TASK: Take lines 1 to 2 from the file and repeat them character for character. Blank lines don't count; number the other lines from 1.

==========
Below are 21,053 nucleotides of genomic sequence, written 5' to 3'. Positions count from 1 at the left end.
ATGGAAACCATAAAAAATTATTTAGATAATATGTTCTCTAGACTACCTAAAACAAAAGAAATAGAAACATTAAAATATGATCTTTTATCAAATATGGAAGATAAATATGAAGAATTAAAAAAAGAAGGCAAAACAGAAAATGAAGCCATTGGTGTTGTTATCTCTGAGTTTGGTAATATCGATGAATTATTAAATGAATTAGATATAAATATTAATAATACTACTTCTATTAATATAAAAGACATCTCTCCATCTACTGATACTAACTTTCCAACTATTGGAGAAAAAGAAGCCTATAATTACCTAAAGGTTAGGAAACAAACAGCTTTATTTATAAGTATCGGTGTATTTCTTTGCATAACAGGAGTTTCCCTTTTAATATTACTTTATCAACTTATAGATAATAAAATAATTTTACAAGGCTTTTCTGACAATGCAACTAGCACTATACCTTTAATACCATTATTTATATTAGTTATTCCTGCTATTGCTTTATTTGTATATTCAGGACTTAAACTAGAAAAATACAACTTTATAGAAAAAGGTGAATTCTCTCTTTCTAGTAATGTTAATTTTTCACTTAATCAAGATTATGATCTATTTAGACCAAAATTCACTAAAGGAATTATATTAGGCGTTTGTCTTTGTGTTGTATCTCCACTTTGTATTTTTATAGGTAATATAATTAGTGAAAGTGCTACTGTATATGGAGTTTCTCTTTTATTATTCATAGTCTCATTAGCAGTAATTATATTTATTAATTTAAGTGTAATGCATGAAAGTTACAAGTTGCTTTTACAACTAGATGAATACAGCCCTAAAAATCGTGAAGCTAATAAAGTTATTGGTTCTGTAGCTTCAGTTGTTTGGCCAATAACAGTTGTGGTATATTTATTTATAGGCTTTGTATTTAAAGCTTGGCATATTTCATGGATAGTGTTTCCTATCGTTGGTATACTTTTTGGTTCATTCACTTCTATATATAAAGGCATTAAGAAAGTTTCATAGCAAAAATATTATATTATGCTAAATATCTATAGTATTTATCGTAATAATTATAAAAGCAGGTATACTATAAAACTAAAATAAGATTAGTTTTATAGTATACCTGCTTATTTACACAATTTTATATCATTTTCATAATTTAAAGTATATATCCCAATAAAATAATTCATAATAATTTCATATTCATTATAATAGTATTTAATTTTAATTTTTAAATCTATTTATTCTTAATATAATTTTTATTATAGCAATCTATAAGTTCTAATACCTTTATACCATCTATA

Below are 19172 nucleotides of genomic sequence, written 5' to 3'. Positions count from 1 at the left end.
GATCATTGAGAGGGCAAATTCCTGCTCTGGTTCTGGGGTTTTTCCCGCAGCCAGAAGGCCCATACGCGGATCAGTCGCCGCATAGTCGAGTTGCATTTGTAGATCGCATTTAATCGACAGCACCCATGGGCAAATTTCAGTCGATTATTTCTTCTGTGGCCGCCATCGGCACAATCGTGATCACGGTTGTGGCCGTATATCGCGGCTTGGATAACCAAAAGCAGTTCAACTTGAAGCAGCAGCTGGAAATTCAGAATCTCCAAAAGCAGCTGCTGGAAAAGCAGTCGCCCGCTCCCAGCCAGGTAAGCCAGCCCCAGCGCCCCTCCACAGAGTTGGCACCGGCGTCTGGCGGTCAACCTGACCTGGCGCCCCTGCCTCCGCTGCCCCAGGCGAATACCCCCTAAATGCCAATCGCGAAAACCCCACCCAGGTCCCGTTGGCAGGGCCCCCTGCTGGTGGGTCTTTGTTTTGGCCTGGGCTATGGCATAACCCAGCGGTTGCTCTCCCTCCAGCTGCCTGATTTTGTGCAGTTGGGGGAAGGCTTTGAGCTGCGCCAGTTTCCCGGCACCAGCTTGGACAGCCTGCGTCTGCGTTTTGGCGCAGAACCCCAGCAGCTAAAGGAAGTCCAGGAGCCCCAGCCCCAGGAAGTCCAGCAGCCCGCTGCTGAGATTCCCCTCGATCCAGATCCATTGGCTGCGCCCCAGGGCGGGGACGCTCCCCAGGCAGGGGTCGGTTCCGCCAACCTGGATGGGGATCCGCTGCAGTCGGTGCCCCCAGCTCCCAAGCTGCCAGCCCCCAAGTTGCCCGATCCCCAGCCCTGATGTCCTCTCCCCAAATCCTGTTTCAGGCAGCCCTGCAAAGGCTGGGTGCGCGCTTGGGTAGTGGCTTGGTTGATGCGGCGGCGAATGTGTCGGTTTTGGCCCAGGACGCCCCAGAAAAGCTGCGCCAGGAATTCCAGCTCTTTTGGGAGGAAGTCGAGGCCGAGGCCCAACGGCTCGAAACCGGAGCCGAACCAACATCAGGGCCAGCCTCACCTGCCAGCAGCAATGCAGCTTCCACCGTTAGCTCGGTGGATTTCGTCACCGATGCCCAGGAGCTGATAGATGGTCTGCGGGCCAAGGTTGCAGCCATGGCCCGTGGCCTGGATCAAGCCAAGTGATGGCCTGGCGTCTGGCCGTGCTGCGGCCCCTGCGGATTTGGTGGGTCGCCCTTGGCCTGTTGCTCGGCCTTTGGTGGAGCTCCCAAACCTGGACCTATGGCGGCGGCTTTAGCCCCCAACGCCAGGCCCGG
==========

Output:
Below are 21,053 nucleotides of genomic sequence, written 5' to 3'. Positions count from 1 at the left end.
ATGGAAACCATAAAAAATTATTTAGATAATATGTTCTCTAGACTACCTAAAACAAAAGAAATAGAAACATTAAAATATGATCTTTTATCAAATATGGAAGATAAATATGAAGAATTAAAAAAAGAAGGCAAAACAGAAAATGAAGCCATTGGTGTTGTTATCTCTGAGTTTGGTAATATCGATGAATTATTAAATGAATTAGATATAAATATTAATAATACTACTTCTATTAATATAAAAGACATCTCTCCATCTACTGATACTAACTTTCCAACTATTGGAGAAAAAGAAGCCTATAATTACCTAAAGGTTAGGAAACAAACAGCTTTATTTATAAGTATCGGTGTATTTCTTTGCATAACAGGAGTTTCCCTTTTAATATTACTTTATCAACTTATAGATAATAAAATAATTTTACAAGGCTTTTCTGACAATGCAACTAGCACTATACCTTTAATACCATTATTTATATTAGTTATTCCTGCTATTGCTTTATTTGTATATTCAGGACTTAAACTAGAAAAATACAACTTTATAGAAAAAGGTGAATTCTCTCTTTCTAGTAATGTTAATTTTTCACTTAATCAAGATTATGATCTATTTAGACCAAAATTCACTAAAGGAATTATATTAGGCGTTTGTCTTTGTGTTGTATCTCCACTTTGTATTTTTATAGGTAATATAATTAGTGAAAGTGCTACTGTATATGGAGTTTCTCTTTTATTATTCATAGTCTCATTAGCAGTAATTATATTTATTAATTTAAGTGTAATGCATGAAAGTTACAAGTTGCTTTTACAACTAGATGAATACAGCCCTAAAAATCGTGAAGCTAATAAAGTTATTGGTTCTGTAGCTTCAGTTGTTTGGCCAATAACAGTTGTGGTATATTTATTTATAGGCTTTGTATTTAAAGCTTGGCATATTTCATGGATAGTGTTTCCTATCGTTGGTATACTTTTTGGTTCATTCACTTCTATATATAAAGGCATTAAGAAAGTTTCATAGCAAAAATATTATATTATGCTAAATATCTATAGTATTTATCGTAATAATTATAAAAGCAGGTATACTATAAAACTAAAATAAGATTAGTTTTATAGTATACCTGCTTATTTACACAATTTTATATCATTTTCATAATTTAAAGTATATATCCCAATAAAATAATTCATAATAATTTCATATTCATTATAATAGTATTTAATTTTAATTTTTAAATCTATTTATTCTTAATATAATTTTTATTATAGCAATCTATAAGTTCTAATACCTTTATACCATCTATA